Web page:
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"Possibility and promise greet me each day as I walk out into my garden. My vigor is renewed when I breathe in the earthiness and feel the dirt between my fingers. My garden is a peaceful spot to refresh my soul." Meems

Welcome to my Central Florida Garden Blog where we garden combining Florida natives, Florida-Friendly plants, and tropicals.

Monday, January 10, 2011

Preparing the Garden for Every Season Part 2

Part 2 of Plants that Thrive in the Winter Garden
North side property line in back garden ~~~ Gama grass, Tripsacum dactyloides (45 border the top backside of the berm), Ligustrum sinensis 'Variegata' (middle of photo~ 7 plants), Feijoa sellowiana, Pineapple Guava (3 behind Gama) and Trachelospermum jasminoides, confederate jasmine covering the entire fence in the background. Each one cold and winter hardy showing no signs of stress in winter or summer.
Not only has it been my goal to choose plants that uphold good characteristics in summer as well as in winter but there's another thread that runs through each of my designs and ideas for this garden.
North side property line in back garden also. Variegated aztec grass and African Iris are visible here. Many varieties of cold hardy plants in this planting bed make good neighbors.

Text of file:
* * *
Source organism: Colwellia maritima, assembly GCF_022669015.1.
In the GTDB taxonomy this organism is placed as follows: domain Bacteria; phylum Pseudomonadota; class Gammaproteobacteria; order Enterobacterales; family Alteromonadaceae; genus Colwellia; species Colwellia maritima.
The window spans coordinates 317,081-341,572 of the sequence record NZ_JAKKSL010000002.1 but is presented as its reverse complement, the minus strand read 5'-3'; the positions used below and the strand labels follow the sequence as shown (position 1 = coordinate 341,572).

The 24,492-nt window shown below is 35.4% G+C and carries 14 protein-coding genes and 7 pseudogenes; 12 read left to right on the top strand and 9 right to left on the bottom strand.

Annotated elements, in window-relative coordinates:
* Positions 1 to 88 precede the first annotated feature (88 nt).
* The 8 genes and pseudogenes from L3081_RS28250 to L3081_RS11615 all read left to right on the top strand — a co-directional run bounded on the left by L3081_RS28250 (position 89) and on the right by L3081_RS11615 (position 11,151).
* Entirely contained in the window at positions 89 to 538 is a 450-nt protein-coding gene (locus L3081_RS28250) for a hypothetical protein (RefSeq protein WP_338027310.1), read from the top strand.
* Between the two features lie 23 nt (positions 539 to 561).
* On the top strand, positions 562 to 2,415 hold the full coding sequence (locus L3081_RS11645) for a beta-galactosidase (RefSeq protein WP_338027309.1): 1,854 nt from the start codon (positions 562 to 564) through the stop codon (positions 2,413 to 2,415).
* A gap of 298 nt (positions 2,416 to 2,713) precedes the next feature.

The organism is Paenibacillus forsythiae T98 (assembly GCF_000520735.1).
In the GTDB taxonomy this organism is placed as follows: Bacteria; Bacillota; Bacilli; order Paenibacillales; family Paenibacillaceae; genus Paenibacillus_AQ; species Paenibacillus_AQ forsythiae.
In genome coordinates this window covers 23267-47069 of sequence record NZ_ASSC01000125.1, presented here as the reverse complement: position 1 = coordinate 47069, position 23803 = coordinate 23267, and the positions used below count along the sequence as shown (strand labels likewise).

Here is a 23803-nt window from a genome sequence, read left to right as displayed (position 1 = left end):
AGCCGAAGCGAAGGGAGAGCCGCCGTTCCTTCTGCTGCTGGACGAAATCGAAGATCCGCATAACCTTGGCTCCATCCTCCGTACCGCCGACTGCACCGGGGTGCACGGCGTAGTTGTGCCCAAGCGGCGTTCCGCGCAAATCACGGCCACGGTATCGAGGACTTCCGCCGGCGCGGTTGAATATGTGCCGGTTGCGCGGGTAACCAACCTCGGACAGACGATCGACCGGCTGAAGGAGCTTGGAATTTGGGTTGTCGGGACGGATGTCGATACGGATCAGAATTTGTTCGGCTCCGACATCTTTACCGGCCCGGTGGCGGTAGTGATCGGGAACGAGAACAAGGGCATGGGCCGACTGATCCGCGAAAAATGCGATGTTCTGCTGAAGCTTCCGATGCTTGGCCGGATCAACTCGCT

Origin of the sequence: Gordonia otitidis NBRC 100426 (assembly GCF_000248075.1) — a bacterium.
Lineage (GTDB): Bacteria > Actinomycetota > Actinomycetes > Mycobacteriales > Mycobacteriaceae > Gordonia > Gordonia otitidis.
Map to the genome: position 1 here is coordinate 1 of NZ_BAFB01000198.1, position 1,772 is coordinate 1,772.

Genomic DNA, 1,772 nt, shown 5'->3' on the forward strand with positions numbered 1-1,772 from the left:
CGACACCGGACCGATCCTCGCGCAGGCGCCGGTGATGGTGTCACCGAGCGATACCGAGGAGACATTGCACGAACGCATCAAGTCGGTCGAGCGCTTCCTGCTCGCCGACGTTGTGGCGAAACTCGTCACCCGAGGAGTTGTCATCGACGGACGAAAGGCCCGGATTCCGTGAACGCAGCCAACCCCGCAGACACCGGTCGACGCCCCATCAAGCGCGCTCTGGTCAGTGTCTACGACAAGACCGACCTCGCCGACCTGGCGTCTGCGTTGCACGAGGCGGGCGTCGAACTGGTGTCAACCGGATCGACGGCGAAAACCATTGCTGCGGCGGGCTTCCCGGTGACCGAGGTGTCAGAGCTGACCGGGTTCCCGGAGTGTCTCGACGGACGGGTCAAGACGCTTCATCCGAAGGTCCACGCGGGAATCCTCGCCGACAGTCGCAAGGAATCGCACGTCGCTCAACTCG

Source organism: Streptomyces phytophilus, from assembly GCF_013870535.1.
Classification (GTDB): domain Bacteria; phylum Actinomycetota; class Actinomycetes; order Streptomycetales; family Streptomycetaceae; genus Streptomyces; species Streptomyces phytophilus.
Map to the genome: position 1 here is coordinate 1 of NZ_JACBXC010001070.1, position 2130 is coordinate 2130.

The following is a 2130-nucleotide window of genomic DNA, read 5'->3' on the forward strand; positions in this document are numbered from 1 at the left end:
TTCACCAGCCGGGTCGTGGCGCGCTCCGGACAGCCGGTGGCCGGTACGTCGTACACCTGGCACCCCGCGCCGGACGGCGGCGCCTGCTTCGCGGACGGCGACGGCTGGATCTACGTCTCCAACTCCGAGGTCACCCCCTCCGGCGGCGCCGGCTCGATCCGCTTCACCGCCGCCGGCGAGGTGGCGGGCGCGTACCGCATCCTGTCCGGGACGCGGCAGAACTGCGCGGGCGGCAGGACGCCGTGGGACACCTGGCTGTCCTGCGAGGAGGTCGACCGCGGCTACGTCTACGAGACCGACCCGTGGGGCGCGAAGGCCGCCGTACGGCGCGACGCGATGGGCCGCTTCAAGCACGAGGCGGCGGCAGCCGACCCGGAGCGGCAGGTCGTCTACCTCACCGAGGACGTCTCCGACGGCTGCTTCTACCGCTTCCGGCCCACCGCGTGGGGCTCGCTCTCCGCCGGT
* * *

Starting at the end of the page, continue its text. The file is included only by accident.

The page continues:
Cyrtomium Falcatum, Holly Fern has long been a favorite for a slow growing textural plant that does beautifully in filtered or dappled sunlight and isn't bothered by summer heat or winter frost. Not a native but highly considered Florida-Friendly.
In the last few years the trend has been a purposeful evolution. One that moves my garden toward a more naturalistic appearance. It might be described as tidy edges with delineated spaces but with sort of an arranged wilder-side. All the while catering to the environment; recognizing my role as a steward of my little eco-system. This approach is bringing me closer to achieving a look and feel that defines and distinguishes my Florida garden as not only sustainable through all seasons but I find that it increasingly blends with and represents better my distinct gardening personality.

In stubborn determination I'm resisting the urge to panic when the forecast calls for freezing temperatures. I'm growing dull to the dreaded announcements. I'll never get used to it or like it but I decline the inclination to spend countless hours building structures (like I've done so many times in past years) to cover every tender-to-cold plant with make-shift tents of freeze cloth. In so many instances these efforts are worthless and don't do that much good against the type of frosty cooling we've had the last few years.
The old-fashioned Aspidistra elatior, cast iron plants are just that. Like cast iron their upright leathery leaves in mostly tree-filtered light are a fabulous summer and winter evergreen plant.
****That's not to say covering doesn't work in every instance. It's just that my personal decision to only cover a few tender vegetables and container pots I cannot move leaves me in a much more peaceful state of mind. That might just be me. There are no hard and fast rules here. ****